Making arcs and filling them with in ui.Path
Hmmm, well this is embarrassing 😰😱
I really can't figure out how to use the ui.Path functions to create arcs or filled segments for a circle. From what I can see I have to understand how to correctly use sin and cos at minimum to be able to do it. I looked it up on wiki tried, but was just getting a headache.
Would be fantastic if someone had time to write a small func or class so I can do this. I want it to make custom views / indicators. Like a progress indicator for a download etc. I want to do one like apples app updates where a thinker arc is drawn around a circle and another style where the segments are filled in. I think I need back the the params for Path.add_arc(center_x, center_y, radius, start_angle, end_angle[, clockwise=True]). Assume I have to pass a Rect and the required angle, hopefully 12 o'clock being 0 degrees.
oh! Just found out I can not use another custom view to embed my draw method in, which makes sense.
It should be possible to do that. What does your code look like?
Is there a way to get/set the ImageContext object.
Not really. An
ImageContextis basically just a way to redirect drawing code into an image (for example, to save a drawing as a file). You don't really need an
ImageContextfor drawing in custom views. Views have a drawing context of their own, but it doesn't correspond to an
ImageContextobject, and you can't really access it (nor should you actually need to).
draw()method (of a custom view) is called (by the system), a drawing context is already set up, and all drawing functions affect the current context. So it's perfectly fine to do something like this:
# ... def draw(self): SomeOtherViewClass.draw(self)
to use the drawing functionality of a different view class.
@omz , thanks. You are right it does work. Not worth posting the code now, it's all over the place. Trying to work around many issues. But this will help simply a lot. Thanks again 😱
@omz , it's still crap now. But but i think it can go somewhere. Trying to work on a test container as well as a type of framework for a widget/gadget/whatever....😱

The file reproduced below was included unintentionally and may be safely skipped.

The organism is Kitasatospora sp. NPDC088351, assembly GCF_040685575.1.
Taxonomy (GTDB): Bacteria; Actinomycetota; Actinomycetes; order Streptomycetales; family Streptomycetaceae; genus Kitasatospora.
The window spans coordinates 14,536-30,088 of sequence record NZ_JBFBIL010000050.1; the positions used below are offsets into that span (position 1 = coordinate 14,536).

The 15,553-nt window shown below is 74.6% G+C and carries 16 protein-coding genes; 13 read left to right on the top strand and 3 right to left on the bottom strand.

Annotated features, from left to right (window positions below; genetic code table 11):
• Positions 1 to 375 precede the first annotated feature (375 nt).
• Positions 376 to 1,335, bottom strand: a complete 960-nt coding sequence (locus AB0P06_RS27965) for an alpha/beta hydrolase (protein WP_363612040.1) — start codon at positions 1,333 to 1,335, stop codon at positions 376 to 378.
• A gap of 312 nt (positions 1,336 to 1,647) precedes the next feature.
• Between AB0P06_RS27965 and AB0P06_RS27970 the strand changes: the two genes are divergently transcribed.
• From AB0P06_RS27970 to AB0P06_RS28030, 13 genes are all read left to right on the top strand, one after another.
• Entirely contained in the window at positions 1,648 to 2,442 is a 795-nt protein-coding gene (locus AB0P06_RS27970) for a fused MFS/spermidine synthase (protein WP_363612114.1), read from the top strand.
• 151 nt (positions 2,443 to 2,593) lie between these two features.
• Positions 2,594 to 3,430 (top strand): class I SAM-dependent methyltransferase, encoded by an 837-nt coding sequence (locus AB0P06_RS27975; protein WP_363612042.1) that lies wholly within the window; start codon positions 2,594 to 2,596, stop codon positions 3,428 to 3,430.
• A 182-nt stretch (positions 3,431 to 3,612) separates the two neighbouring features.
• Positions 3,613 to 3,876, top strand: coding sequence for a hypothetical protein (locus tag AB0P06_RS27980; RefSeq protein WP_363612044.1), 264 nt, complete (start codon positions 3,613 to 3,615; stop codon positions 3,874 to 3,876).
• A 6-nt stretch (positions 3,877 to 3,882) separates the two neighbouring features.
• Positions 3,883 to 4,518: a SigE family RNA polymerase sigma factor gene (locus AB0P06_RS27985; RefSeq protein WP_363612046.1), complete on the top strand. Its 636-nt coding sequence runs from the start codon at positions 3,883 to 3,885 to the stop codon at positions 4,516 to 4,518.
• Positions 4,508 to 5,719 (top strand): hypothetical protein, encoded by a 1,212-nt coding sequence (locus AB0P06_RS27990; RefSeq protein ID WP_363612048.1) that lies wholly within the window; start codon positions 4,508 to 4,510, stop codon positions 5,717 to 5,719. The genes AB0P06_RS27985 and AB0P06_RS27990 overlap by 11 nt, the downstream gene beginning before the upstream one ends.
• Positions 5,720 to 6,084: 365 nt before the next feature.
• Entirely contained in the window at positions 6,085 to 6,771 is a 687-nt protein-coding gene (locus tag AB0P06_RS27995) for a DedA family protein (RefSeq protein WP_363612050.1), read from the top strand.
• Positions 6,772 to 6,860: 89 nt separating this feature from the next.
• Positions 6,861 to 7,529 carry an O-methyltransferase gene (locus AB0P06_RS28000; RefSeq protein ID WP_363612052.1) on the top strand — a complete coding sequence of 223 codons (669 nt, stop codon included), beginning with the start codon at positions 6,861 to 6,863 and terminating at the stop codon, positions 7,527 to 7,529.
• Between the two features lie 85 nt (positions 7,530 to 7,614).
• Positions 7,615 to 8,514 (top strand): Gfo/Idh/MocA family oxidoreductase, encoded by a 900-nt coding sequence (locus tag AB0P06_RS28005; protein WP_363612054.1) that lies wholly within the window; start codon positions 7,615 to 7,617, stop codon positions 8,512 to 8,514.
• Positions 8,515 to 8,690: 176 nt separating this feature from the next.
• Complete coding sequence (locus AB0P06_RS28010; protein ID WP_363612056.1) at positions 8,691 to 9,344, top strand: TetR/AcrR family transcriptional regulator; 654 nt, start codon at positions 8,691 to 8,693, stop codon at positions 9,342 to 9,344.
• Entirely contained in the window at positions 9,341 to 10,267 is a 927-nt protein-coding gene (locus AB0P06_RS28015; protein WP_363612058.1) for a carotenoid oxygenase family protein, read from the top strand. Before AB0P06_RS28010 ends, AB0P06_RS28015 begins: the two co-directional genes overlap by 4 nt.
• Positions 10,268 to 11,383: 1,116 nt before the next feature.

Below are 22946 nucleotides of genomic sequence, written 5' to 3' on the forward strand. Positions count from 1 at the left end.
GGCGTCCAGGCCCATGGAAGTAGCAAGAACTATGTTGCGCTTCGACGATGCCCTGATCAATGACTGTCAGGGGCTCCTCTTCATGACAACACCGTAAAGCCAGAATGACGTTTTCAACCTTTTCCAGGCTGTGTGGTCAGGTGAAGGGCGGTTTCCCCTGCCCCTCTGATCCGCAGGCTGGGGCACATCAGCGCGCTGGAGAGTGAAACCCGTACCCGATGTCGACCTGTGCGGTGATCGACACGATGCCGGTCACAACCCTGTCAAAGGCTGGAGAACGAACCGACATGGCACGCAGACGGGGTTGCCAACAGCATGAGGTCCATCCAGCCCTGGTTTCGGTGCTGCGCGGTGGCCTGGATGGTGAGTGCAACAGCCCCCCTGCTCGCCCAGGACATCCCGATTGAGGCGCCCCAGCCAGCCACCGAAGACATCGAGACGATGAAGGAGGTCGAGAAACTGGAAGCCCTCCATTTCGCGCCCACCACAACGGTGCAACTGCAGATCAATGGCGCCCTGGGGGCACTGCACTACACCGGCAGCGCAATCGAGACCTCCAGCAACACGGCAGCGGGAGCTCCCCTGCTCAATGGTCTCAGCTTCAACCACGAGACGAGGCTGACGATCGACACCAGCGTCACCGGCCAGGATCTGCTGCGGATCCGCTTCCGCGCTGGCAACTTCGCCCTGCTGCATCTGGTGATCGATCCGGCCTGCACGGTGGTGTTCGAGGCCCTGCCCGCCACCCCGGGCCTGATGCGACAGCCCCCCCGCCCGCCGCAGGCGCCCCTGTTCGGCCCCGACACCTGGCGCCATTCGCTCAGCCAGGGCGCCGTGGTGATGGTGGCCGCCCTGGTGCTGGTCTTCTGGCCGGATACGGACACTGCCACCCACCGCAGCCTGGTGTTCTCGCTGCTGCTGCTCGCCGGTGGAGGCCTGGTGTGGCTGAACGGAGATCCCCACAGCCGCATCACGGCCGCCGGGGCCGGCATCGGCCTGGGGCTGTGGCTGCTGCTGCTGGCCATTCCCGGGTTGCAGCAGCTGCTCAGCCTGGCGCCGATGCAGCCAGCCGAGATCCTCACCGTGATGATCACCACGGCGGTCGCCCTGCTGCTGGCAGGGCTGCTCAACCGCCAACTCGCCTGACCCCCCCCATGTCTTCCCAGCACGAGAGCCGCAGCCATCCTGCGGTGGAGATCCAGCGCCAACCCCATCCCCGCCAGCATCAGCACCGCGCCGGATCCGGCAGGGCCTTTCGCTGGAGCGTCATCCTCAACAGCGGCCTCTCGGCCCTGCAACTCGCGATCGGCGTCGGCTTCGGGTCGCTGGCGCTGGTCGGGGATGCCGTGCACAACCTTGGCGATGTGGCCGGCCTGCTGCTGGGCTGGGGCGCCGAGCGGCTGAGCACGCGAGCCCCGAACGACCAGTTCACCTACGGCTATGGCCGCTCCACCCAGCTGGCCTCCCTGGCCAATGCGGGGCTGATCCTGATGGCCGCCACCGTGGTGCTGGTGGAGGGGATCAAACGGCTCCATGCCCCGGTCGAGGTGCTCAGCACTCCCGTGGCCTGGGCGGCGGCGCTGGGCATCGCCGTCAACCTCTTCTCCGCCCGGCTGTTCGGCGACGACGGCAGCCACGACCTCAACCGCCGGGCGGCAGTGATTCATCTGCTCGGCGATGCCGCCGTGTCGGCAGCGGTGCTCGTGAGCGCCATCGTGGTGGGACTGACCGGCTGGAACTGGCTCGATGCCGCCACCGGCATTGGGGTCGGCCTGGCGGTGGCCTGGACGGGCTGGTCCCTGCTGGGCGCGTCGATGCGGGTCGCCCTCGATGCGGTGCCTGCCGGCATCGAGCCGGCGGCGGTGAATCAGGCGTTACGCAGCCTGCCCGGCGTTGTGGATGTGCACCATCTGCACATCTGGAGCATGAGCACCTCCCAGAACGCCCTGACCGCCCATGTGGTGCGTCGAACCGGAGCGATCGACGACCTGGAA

It's basic...but still trying, gist is here
@omz The default
ui.Viewdoesn't seem to have a
drawmethod. I assume this is special-cased internally to not cause errors, but it would be nice to have a default
drawmethod (even if empty) so we can always use
For example, this code currently fails, because
ui.Viewdoesn't have a
import ui class CustomView(ui.View): def draw(self): super().draw() ui.Path.rect(5, 5, 45, 45).fill()
But if we'd write a subclass of
CustomView, we would need to call
super().draw(), otherwise the custom drawing code in
CustomView.drawwouldn't be executed.
This isn't a big issue - currently you just have to leave out the
supercall when the base class is
ui.View- but I am a fan of consistency.
@dgelessus , I am not sure I follow you 100% here. But in this case wouldn't you just do something like
I know your statement was directed at @omz , but just curious
@Phuket2 I'm not talking about superviews of a view, but about the superclass (base class) of a custom view class. What I mean is that currently when you subclass
ui.Viewdirectly, you cannot call
super().draw(), but when you subclass another custom view class (that has a custom
drawmethod), you have to call
ui.Viewhad an empty
drawmethod, you could always call
super().draw()no matter what.
@dgelessus , I don't have a fraction of your knowledge. I knew you were not talking about superviews directly. I only mention that, because what I understand is if there is not superview it's the root view object.
But I have read some docs on Python objects. I can't remember exactly what it says, but I think it's something like there is always a base class. I think it said something like that.
So, I guess you are saying when super is called on the base class it should point to itself , just to be consistent and compatible will other Python patterns.
Hmmm, I am already regretting this post. I am in the deep end of the pool and need floaties 😱
Look if I am so wrong, it's ok. No need to waste your time to respond.
Yes, if you write a class and don't set any superclass(es) yourself, its superclass is automatically
object. (In Python 3 at least - the situation is more complicated in Python 2.)
This isn't really important here though. I mean that
ui.Viewshould have a
drawmethod, so that subclasses can use
super().draw()in their own
drawmethods. (Currently this fails sometimes because
@dgelessus , ok I think I see. Actually draw also does not exist in a custom class unless you have a draw method. I was just doing some print dir(obj) to understand your post.
If you print dir(custom_class) without a draw method defined it does not show up. So I guess it's just added at runtime as required. Not sure that's normal or not. I would have thought the method would be there, but not the ImageContext etc...not sure if it's normal or not . But seems like maybe @omz took a logic short cut 😱😈😈😈
Sure I will regret this post also, I am probably way off course. I will learn to keep my big mouth shut one day.